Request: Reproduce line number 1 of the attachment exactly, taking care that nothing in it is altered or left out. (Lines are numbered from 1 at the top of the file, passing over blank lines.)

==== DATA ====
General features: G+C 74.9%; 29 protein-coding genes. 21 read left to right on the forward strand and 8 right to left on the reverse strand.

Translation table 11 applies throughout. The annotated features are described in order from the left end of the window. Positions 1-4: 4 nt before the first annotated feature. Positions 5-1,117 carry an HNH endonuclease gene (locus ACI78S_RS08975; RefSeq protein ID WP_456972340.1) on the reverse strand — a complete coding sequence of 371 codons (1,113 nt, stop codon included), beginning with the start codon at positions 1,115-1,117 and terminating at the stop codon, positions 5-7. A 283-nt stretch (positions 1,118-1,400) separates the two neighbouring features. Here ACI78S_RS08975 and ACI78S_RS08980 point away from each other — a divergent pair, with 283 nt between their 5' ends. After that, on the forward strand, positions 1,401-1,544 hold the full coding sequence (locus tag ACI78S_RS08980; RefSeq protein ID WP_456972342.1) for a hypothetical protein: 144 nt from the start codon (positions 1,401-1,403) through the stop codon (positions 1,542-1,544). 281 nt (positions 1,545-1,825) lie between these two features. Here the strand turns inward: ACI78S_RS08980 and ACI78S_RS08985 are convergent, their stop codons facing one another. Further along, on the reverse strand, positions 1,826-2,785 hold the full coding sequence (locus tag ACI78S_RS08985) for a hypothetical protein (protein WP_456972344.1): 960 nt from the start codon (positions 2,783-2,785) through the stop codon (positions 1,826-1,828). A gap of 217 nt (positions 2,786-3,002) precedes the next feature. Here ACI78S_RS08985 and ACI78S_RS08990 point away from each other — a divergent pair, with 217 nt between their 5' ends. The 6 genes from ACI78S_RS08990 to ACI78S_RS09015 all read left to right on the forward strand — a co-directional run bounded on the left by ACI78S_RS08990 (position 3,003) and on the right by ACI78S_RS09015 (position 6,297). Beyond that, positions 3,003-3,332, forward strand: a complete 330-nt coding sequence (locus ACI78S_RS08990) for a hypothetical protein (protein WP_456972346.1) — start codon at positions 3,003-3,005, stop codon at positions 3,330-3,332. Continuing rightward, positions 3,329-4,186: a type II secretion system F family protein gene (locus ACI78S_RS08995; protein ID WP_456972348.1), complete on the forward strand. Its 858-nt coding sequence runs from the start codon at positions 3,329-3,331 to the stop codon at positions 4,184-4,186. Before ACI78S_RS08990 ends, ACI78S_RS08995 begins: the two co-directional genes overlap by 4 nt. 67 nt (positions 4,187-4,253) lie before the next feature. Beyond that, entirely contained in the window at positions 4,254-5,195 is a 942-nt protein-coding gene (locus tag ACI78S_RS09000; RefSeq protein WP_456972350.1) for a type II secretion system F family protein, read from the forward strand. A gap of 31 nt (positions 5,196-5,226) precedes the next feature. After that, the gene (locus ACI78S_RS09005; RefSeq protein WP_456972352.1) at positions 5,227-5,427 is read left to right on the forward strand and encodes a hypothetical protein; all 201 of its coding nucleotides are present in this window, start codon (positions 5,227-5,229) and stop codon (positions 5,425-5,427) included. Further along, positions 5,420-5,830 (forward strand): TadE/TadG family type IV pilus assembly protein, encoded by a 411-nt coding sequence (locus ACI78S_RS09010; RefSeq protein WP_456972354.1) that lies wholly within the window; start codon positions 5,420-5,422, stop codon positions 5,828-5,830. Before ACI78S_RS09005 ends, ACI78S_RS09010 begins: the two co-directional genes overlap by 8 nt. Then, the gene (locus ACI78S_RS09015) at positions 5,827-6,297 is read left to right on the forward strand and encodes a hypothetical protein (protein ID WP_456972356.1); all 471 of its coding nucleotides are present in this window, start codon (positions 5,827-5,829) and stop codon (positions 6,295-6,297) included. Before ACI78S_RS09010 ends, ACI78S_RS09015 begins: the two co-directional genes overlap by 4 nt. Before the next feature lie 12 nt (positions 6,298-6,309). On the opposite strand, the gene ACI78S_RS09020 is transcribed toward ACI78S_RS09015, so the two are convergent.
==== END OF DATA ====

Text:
General features: G+C 74.9%; 29 protein-coding genes. 21 read left to right on the forward strand and 8 right to left on the reverse strand.